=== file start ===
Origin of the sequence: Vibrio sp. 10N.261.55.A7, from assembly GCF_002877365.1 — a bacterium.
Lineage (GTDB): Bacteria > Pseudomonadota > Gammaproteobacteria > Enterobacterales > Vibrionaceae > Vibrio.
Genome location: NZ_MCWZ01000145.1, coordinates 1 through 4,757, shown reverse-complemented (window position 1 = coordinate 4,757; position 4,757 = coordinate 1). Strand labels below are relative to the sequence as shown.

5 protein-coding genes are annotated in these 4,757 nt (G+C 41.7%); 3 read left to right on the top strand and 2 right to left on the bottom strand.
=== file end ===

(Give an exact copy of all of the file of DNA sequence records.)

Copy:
Origin of the sequence: Vibrio sp. 10N.261.55.A7, from assembly GCF_002877365.1 — a bacterium.
Lineage (GTDB): Bacteria > Pseudomonadota > Gammaproteobacteria > Enterobacterales > Vibrionaceae > Vibrio.
Genome location: NZ_MCWZ01000145.1, coordinates 1 through 4,757, shown reverse-complemented (window position 1 = coordinate 4,757; position 4,757 = coordinate 1). Strand labels below are relative to the sequence as shown.

5 protein-coding genes are annotated in these 4,757 nt (G+C 41.7%); 3 read left to right on the top strand and 2 right to left on the bottom strand.